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# 1/2 voltage

## 1/2 voltage

#1
10-01-02, 05:46 PM
bobbrus
Visiting Guest
Posts: n/a
1/2 voltage

I have a couple of curcuits that are puzzeling to me.

I have a 12-2 with ground in the basement that only has 1/2 voltage (about 60v) between ground and hot. When I traced it back to the breaker who ever installed it cut the ground in the box. Is it possible to get enough induced voltage between the common and the ground to get that level of reading with out a solid ground in the box (floating ground?)

I also have another old curcuit I went to put a new light in that only has about 60 volts. This is an older two wire curcuit so I am really stumped. I now know why the old light did not work, but not sure why I only have 60 volts on the line....any thoughts on how to troubelshoot?

Bob

#2
10-01-02, 08:20 PM
Master Electrician
Join Date: Dec 2001
Location: Indiana
Posts: 296
Loose or missing nuetral:

Check all connections, as well as (nuetral connections) as you work your way through the circuit in question. I would start in your breaker panel first, as you will then know that your source is good, wich will prevent you from spending time tracing the circuit through the house. You might also try checking any recent or latest upgrades or additions to the circuit in question.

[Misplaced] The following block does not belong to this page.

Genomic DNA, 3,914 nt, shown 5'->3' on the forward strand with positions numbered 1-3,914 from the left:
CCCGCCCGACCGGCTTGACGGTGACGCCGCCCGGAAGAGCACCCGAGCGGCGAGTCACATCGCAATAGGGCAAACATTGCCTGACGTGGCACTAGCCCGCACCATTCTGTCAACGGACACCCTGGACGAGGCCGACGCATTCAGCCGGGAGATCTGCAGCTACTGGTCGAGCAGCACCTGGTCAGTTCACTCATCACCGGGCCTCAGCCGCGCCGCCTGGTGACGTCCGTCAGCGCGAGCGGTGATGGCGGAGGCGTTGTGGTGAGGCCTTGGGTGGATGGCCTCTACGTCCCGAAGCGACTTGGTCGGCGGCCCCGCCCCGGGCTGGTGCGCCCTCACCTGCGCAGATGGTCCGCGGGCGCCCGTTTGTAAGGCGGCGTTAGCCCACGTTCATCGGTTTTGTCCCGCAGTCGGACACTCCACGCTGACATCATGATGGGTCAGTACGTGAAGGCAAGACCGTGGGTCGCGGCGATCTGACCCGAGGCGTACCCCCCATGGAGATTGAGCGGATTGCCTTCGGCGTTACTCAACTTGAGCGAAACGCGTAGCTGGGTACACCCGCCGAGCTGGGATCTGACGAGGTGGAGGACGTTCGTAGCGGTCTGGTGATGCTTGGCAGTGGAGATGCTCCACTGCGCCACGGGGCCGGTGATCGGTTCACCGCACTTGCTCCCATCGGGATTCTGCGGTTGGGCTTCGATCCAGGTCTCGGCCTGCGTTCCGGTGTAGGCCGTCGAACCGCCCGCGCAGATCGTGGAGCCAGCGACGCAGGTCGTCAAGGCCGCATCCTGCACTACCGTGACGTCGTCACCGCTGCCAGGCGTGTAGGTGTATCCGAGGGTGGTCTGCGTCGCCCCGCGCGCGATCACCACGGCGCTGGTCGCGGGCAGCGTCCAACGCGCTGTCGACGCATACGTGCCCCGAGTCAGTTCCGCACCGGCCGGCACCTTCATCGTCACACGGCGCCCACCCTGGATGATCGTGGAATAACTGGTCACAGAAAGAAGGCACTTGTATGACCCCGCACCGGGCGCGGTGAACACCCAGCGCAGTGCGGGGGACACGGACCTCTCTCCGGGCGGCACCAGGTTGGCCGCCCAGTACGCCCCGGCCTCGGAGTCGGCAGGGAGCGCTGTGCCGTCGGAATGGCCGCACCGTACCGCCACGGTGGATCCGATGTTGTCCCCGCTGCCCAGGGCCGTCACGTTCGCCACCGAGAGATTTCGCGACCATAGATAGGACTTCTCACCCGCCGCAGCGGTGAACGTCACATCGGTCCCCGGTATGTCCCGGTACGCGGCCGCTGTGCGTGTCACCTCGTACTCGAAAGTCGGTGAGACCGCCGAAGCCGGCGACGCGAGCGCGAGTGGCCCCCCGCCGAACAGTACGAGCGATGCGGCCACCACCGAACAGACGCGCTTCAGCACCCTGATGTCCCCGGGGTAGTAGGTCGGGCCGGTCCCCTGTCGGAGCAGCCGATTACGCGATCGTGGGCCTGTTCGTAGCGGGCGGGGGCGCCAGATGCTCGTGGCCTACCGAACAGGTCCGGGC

Rehook the ground, then as you trace things down check the ground in every outlet, and switch, and rehook them as well.

#3
10-01-02, 08:20 PM
Member
Join Date: Sep 2000
Location: United States
Posts: 17,733
Received 1 Upvote on 1 Post
Whenever one or both of the two wires you measure voltage between is floating (i.e., not connected at either end), the voltage reading is meaningless. This is a well-known phenomenon called phantom voltage.

This is true for your ground wire that had been cut. It is also true for a switched hot wire with the switch in the off position.

A phantom voltage has no power behind it, and the voltage goes to zero immediately when presented with any load.

#4
10-02-02, 03:59 PM
bwetzel
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Posts: n/a
A loose nuetral will cause the 60v reading. Since you stated that you only have 60v on more than one circuit, I would think the problem is in your panel. Look at the nuetral bar and see if there is any corrision. If so, turn off the main in the panel and remove the nuetral,cut and strip and replace.

#5
10-04-02, 12:13 PM
Member
Join Date: Nov 2000
Location: New Jersey USA
Posts: 521
I'm wondering why the ground was cut. Was it intentional? Could this circuit have a ground fault and this was someone's way of "correcting" it?

I'd be very careful after reconnecting it and energizing this circuit. If the breaker trips immediately, you've got a connection between hot and ground.